Christopher Kendall began focusing on the new millennium in the early 1980s.

It was during this time that he became artistic director of Millennium Inc., an arts production organization dedicated to 1,000 years of Western music. During this period, he also co-produced an Emmy-winning television program on Aaron Copland, became assistant conductor of the Seattle Symphony Orchestra, accepted a position as director of music programs at Boston University, created the Folger Consort (the Washington-based early music ensemble) and became the director of the 20th Century Consort--which, like the Folger, is one of the more successful performing ensembles in this city. He is also director of the University of Maryland's School of Music in College Park.

Both the Folger and the 20th Century consorts will highlight the millennium in a concert at Washington National Cathedral. An eight-movement work by Jim Primrosch has been commissioned for the event Jan. 14 and 15 and will contain contemporary settings of music written during the past thousand years. The two groups will be joined by the Cathedral Choir of Men and Boys.

Kendall, 50, has been an insatiable eclectic ("generalist" is what he calls himself) since childhood in the Midwest, when he stopped taking violin lessons from his father only to take up the French horn. "I studied with my father for a few years," he recalls, "before I realized that I didn't want to continue--much to my regret now. I was a rebellious little kid, and the French horn was the instrument that I used as my form of rebellion. I remember having tears in my eyes upon first hearing the sound of the instrument in a symphony orchestra."

Kendall went on to learn the guitar and lute while pursuing a graduate degree in conducting from Cincinnati Conservatory. Then he had a chance to study with Leonard Bernstein, Robert Shaw and Antal Dorati, the conductor of the National Symphony at the time. "In some ways, I found him to be one of the most inelegant conductors. He was conducting with his facial wrinkles and not with his baton. Yet he had a profound understanding of the repertoire--a real educator."

Although Kendall went on to conduct the Seattle Symphony, he became increasingly drawn to the chamber repertoire.

"For me, chamber music has always been the ultimate form of music expression. The phenomenon of the conductor of 19th-century music is largely an expression of the Industrial Revolution. Because of this, the orchestra often seems a bit too large and the conductor sometimes adds an authoritarian dimension to the orchestral experience. In chamber music, there exists an intimacy and equal responsibility among participants."

But what made him become involved mostly with early music and 20th-century works?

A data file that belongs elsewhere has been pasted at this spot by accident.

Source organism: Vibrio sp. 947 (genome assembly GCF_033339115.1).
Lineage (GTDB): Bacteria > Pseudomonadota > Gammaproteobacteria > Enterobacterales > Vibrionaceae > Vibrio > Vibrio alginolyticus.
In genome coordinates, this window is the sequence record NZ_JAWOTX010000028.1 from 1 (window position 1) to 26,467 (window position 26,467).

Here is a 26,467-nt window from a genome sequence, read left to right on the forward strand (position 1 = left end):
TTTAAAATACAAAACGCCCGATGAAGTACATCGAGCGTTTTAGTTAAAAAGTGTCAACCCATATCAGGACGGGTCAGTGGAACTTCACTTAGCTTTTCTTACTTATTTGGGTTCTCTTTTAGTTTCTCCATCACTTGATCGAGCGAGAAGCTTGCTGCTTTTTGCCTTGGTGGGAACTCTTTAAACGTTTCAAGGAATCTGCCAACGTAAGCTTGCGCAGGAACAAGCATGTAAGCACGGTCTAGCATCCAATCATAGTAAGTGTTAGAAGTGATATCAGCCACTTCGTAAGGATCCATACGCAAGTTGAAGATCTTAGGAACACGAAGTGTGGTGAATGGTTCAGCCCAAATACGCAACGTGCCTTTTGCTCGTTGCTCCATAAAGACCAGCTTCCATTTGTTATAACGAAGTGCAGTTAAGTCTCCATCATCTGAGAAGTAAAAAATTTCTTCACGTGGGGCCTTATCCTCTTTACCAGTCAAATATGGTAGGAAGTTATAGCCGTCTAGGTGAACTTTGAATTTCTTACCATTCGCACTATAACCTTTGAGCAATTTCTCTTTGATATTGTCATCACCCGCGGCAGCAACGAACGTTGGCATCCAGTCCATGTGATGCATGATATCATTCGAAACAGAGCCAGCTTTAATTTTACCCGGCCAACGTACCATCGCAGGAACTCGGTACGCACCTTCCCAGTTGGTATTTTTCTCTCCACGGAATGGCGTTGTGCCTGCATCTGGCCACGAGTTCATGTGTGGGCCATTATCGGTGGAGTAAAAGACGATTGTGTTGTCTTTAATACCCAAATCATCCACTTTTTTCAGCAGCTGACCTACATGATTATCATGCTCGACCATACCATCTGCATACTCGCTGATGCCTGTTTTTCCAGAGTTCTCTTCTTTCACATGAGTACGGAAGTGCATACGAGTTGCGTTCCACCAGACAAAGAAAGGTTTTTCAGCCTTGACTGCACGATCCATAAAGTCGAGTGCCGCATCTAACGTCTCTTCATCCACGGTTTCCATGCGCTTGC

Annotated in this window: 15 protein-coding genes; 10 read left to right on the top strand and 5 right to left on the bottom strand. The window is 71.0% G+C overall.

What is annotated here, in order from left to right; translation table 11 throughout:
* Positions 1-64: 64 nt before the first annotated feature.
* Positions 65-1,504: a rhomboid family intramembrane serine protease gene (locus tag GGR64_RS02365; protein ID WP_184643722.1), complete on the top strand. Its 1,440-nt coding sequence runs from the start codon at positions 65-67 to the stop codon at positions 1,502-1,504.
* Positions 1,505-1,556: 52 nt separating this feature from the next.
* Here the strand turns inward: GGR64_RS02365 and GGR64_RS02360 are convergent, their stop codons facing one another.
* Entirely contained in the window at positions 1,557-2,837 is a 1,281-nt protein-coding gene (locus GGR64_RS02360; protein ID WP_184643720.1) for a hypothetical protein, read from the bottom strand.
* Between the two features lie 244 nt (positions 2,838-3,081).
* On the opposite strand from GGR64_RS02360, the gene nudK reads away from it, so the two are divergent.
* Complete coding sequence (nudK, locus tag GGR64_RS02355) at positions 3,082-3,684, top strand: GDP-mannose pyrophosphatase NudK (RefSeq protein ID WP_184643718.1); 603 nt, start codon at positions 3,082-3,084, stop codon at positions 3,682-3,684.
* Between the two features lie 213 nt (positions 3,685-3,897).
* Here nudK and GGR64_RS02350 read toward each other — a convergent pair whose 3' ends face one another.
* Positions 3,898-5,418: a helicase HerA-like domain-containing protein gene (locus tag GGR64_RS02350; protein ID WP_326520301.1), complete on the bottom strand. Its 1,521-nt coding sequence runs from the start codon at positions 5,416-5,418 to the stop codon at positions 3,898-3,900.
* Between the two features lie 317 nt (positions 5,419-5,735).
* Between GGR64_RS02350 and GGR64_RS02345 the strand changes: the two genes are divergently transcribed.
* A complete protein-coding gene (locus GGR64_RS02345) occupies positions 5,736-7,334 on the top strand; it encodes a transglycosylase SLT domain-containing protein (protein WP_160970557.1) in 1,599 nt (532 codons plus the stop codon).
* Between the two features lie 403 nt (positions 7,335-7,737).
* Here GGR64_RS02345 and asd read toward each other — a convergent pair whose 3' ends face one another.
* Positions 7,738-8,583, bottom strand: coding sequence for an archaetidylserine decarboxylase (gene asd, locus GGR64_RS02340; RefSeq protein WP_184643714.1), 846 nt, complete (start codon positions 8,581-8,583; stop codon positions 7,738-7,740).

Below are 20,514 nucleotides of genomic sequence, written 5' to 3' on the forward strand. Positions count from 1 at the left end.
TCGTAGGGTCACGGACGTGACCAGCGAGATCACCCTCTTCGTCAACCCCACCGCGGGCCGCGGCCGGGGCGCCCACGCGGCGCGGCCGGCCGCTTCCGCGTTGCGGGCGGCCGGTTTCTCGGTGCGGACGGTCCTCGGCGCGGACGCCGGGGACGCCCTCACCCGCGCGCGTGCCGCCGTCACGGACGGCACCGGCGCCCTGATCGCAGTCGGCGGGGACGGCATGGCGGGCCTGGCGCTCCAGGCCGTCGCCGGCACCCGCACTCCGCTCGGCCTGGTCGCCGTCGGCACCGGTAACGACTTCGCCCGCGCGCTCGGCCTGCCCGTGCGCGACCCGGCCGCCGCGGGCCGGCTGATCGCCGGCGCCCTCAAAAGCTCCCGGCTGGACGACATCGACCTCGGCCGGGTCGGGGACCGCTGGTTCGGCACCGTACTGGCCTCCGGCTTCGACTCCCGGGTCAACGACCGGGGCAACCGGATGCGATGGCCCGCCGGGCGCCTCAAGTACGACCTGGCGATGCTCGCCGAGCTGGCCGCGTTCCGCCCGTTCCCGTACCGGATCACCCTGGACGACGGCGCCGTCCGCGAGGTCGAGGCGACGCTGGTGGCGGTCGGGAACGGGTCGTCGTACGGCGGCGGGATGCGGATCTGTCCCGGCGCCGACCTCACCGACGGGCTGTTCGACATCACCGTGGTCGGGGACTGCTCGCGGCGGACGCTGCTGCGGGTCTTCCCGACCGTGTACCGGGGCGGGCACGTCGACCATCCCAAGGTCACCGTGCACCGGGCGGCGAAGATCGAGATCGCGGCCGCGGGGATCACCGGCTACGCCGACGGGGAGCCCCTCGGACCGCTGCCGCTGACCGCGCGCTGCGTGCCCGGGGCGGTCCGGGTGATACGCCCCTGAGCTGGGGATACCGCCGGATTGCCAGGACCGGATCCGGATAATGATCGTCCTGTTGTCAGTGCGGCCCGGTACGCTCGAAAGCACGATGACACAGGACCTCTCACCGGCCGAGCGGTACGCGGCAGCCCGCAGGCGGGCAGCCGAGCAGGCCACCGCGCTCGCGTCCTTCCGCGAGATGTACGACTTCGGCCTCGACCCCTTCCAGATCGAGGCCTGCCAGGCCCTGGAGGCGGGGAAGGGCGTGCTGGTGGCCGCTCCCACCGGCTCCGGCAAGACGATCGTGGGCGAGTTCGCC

"I grew up with the mainstream repertoire--Bach, Beethoven, Brahms and Mozart. I became more interested in the Middle Ages, Renaissance and 20th century because it seemed like unfamiliar territory. There was a pioneering process involved. I still love that. And Washington audiences have always had a sense of adventure. They have always been willing to explore the music that the Folger Consort and 20th Century Consort offers. . . . They realized that we were playing this music out of a natural love of the repertoire; we weren't programming contemporary music in a politically antagonistic way."

Kendall plays lute, harp and other plucked instruments with the two music groups. But he remains a musician with an affinity for administrative and organizational positions. "When I was a child, I used to organize various games with my friends. I coordinated antiwar groups in high school during the '60s, and I was involved in a tuition strike in college. Also, being a conductor has meant combining music skills with administrative talents. When I was offered the directorship at the University of Maryland, it appealed to me because of the projects that were in the making."

The big change is the construction of the Clarice Smith Performing Arts Center, a massive complex scheduled for completion next year that will include a library, theater and dance departments, school of music and six performance halls.

Kendall has ideas about how the center should be used. "I think that people are looking for different ways to attend concerts. We want to provide inner connections among various disciplines--that is to bring in art, philosophy, public affairs, dance, theater, film and, of course, music. We will also program conferences, research, scholarship and performances. It's important not just to focus on one discipline, but to also see the arts in a broader way."

But with all of this whirlwind of activity, doesn't Kendall sometimes dream of doing only one activity in music?

"I resist at answering this," he says, "because I like the sense of adventure in doing it all. Yet, I suppose if I had to choose, I would have liked more than anything else to have stuck with my violin studies with my father. Then I could have been a violinist in a string quartet playing Mozart."

CAPTION: Christopher Kendall with a 16th-century lute: Taking the roads less traveled.